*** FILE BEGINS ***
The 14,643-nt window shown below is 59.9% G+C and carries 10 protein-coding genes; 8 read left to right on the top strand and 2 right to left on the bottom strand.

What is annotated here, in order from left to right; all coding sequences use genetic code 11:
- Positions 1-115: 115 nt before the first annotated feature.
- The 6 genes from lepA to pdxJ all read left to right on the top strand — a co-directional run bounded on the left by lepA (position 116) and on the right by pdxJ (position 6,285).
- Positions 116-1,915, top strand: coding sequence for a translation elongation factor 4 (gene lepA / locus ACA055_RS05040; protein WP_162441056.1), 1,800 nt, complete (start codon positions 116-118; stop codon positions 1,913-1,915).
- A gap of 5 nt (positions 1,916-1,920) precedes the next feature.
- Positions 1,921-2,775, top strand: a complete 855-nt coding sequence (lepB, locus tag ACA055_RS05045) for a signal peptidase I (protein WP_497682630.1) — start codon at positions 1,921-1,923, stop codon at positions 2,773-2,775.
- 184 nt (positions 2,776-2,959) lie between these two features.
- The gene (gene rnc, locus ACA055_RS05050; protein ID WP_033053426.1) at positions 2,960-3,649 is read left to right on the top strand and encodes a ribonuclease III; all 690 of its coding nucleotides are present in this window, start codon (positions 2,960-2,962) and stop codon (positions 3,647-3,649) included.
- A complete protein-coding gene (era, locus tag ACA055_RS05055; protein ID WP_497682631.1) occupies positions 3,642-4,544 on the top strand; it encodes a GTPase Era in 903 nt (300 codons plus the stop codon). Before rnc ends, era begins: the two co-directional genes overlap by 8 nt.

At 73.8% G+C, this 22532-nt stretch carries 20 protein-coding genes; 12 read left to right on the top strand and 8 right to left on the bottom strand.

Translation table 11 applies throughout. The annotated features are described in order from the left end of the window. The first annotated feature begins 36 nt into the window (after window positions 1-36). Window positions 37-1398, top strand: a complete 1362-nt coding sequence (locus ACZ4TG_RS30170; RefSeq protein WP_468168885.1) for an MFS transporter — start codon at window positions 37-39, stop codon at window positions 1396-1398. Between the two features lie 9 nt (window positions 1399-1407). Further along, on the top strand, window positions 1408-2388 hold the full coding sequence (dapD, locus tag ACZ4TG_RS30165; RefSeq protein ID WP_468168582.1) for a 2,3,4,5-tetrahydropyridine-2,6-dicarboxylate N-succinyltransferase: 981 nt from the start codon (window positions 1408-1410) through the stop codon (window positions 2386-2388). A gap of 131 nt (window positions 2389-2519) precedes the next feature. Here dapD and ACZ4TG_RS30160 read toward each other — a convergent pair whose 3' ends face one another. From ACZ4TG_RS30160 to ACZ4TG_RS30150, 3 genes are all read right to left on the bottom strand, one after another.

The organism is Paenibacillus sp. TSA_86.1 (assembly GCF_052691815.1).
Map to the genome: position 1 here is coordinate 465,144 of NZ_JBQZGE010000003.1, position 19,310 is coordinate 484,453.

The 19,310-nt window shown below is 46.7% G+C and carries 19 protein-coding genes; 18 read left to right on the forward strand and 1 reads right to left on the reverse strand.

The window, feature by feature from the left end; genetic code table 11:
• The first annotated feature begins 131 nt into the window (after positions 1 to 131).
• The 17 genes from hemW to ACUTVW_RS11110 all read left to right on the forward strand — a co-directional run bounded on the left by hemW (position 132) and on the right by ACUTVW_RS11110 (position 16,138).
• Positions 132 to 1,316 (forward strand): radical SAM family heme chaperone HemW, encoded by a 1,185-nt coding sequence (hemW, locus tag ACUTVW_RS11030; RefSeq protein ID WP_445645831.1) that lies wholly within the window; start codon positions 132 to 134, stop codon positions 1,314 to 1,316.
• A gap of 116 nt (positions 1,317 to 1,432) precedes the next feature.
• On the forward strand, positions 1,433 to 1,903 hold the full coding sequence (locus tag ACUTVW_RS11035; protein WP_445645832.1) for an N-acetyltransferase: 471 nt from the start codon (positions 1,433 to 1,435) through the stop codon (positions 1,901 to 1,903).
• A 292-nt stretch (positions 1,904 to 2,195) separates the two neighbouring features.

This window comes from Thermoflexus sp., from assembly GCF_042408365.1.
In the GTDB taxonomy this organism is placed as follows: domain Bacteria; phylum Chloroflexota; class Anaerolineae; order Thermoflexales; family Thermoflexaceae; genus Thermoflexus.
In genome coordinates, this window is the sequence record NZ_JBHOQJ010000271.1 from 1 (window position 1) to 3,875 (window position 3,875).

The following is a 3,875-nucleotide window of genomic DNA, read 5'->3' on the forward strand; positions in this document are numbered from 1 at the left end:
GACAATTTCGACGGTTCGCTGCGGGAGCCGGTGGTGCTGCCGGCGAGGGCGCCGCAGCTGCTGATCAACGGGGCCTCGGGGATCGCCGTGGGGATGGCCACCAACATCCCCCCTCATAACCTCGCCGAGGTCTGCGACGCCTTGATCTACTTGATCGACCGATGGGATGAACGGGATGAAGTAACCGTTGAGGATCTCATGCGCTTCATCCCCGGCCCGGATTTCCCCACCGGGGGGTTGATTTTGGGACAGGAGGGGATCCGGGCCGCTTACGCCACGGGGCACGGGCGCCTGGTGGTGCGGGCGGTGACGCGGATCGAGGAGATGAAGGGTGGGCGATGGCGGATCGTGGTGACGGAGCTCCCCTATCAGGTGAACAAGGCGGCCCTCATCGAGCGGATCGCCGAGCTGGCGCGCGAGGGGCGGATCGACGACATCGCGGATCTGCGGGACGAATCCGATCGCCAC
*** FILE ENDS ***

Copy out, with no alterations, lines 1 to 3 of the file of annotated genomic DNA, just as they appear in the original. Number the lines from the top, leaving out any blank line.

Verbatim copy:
The 14,643-nt window shown below is 59.9% G+C and carries 10 protein-coding genes; 8 read left to right on the top strand and 2 right to left on the bottom strand.

What is annotated here, in order from left to right; all coding sequences use genetic code 11:
- Positions 1-115: 115 nt before the first annotated feature.